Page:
Federal disaster aid will be available to the six local counties walloped by the brutal November snowstorms.
President Obama has declared that the Buffalo region was a major disaster area in the wake of that record-breaking snowfall, the first step in winning aid through the Federal Emergency Management Agency, state and federal officials announced Monday.
The severe lake-effect storms – which dumped nearly 7 feet of snow on some parts of the region and claimed 14 lives – caused an estimated $49 million in damage and cleanup expenses across upstate New York – $43.9 million of it happening in Erie County.
The state is hoping federal aid will cover the lion’s share of those costs.
“This much-needed assistance will help communities still recovering from last month’s extreme snowfall and ensure that they are prepared for the upcoming winter months,” said Gov. Andrew M. Cuomo. “I thank FEMA for recognizing the severity of this storm and for approving our request for aid.”
The other counties covered by the disaster declaration include Cattaraugus, Chautauqua, Genesee, Orleans and Wyoming, as well as the Northern Adirondack counties of Jefferson, Lewis and St. Lawrence, which were inundated by lake-effect snow from Lake Ontario.
The governor’s request for disaster aid followed a damage assessment that the state and FEMA began Dec. 1, which found that state and county governments in those nine counties spent $49.2 million responding to the storms and repairing the damage they created.
That’s far in excess of the $27.3 million in damage that’s required for a federal disaster declaration.
“Now, we’re going to continue working with FEMA to ensure we receive the largest amount of reimbursement we can,” said Erie County Executive Mark C. Poloncarz, who thanked the president and governor for their roles in delivering disaster aid.
FEMA will provide reimbursement to local governments for such work as debris removal, emergency protective measures, emergency road clearance repair and rebuilding of damaged infrastructure, including roads, schools, bridges, parks, hospitals, police stations, fire houses, water and wastewater treatment facilities.
In 2006, Erie County received $48.5 million from FEMA after the October Surprise snowstorm. FEMA later said the county improperly accounted for costs from that storm and demanded that the county return about $700,000 of the money.
Poloncarz, in fact, reminded local municipalities last month to make an accurate accounting of storm expenses to show FEMA should aid be made available.
Rarely does the federal government reimburse the full amount, the county executive said.
“If we got 75 to 80 percent of it, I’d be very happy,” Poloncarz said. “I know many of the local towns and villages were really hit hard financially from the storm.”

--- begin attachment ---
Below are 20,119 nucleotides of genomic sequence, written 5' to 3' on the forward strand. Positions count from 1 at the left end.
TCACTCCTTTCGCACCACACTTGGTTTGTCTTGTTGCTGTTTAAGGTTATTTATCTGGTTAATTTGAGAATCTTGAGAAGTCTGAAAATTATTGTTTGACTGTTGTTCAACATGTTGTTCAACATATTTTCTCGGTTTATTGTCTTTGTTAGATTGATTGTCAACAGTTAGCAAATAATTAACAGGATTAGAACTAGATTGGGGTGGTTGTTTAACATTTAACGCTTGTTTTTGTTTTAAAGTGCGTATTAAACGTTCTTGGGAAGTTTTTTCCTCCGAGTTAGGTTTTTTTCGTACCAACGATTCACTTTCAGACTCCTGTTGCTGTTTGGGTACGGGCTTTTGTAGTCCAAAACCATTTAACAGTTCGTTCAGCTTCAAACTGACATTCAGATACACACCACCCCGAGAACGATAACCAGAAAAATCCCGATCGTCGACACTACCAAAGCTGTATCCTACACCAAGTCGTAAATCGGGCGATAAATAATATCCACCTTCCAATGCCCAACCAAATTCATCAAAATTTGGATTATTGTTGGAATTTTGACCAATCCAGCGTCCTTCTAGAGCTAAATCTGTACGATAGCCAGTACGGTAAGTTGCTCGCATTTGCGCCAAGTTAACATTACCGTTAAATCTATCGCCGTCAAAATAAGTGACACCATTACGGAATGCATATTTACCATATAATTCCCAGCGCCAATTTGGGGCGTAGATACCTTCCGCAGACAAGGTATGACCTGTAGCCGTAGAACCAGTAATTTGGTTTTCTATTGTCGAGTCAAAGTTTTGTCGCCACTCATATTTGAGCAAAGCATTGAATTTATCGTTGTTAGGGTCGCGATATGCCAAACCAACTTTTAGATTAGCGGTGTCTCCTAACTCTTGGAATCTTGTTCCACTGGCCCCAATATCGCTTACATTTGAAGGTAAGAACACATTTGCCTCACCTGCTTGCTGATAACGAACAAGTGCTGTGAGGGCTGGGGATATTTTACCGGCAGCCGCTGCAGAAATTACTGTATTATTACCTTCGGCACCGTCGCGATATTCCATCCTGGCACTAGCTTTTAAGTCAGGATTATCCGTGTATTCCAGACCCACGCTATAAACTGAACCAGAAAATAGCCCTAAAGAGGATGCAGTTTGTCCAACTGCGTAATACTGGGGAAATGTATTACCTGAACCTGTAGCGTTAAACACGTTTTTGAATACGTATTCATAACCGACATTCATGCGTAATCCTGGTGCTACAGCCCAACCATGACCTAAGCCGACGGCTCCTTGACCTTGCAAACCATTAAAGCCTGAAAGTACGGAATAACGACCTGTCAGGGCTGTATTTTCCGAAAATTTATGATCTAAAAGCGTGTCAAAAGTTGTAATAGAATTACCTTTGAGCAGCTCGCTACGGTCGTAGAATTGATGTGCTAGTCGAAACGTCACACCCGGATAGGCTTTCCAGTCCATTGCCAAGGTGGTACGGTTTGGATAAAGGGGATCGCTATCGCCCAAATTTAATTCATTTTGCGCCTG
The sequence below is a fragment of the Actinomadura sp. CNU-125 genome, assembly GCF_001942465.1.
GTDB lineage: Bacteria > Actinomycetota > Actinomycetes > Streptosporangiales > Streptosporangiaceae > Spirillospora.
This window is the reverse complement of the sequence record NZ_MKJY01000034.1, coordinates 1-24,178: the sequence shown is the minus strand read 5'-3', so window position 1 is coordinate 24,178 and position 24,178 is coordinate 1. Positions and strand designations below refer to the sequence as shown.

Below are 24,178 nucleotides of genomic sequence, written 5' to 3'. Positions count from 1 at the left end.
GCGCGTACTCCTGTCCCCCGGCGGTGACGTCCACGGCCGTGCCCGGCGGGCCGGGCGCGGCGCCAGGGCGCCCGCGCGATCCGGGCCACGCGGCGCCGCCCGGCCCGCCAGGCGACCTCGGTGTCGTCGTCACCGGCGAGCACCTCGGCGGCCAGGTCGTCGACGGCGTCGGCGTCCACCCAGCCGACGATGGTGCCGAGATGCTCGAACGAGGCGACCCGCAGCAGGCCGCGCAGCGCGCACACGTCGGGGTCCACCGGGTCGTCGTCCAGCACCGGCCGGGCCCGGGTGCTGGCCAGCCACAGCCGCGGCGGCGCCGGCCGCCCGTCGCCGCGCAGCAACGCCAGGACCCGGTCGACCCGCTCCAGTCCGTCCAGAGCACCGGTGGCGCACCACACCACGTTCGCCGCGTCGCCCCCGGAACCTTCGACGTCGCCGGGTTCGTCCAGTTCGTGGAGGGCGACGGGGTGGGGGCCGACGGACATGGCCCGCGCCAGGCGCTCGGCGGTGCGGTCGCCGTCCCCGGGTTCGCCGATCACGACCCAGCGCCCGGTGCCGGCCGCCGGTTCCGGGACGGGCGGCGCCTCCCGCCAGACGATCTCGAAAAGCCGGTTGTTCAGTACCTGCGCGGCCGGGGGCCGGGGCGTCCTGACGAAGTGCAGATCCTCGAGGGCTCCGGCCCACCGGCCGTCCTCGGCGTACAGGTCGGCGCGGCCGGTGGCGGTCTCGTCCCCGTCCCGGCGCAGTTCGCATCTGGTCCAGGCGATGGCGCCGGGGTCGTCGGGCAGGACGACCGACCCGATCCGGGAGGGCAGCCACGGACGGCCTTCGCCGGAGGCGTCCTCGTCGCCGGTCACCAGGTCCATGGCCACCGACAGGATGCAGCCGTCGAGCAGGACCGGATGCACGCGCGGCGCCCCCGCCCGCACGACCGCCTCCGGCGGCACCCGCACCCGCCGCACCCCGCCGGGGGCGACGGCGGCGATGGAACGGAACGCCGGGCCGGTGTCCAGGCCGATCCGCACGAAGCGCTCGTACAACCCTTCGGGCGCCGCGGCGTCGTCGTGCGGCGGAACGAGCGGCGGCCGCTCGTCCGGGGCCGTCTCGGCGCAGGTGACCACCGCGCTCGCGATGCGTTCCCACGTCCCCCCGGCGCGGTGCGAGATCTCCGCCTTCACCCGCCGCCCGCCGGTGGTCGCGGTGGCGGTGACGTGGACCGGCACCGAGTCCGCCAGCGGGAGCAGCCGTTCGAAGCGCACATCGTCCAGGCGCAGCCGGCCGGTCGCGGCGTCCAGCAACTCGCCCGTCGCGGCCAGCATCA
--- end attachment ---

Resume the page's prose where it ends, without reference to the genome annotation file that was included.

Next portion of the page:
In addition, disaster loans have been made available in Erie, Cattaraugus, Chautauqua, Genesee and Wyoming counties, the governor’s office said.
Loans up to $200,000 may be available to homeowners to repair or replace damaged or destroyed real estate. Homeowners and renters also may be eligible for loans up to $40,000 to repair or replace personal property.
Business loans up to $2 million may be available for the replacement of real estate, inventories, machinery, equipment and all other physical losses. And loans up to $2 million may be available for small businesses and nonprofits to provide necessary working capital until normal operations resume after a disaster.
Members of Western New York’s federal delegation applauded the news on Monday:
“We fought hard to deliver this federal aid and are pleased FEMA and the Obama administration did the right thing so local taxpayers are not left footing the bill for this national disaster,” said Sen. Charles Schumer, D-N.Y.
Sen. Kirsten Gillibrand, D-N.Y.: “I want to thank everyone for their effort as it was essential for losses to be documented efficiently and thoroughly so that we could quickly demonstrate to FEMA our need for these federal recovery funds.”
Rep. Brian Higgins, D-Buffalo: “This declaration will trigger federal funds from FEMA, providing critical support to eligible entities in nine counties, to help in recovery from the recent snowstorm, and assist in protecting against damage from future natural disasters.”
Rep. Chris Collins, R-Clarence: “The president’s disaster declaration today is an important step in aiding the rebuilding process for the thousands of individuals and businesses impacted by the deadly November storm.”
Rep. Tom Reed, R-Corning: “I am glad that we were able to work together on a bipartisan basis to secure this support from FEMA and the president.”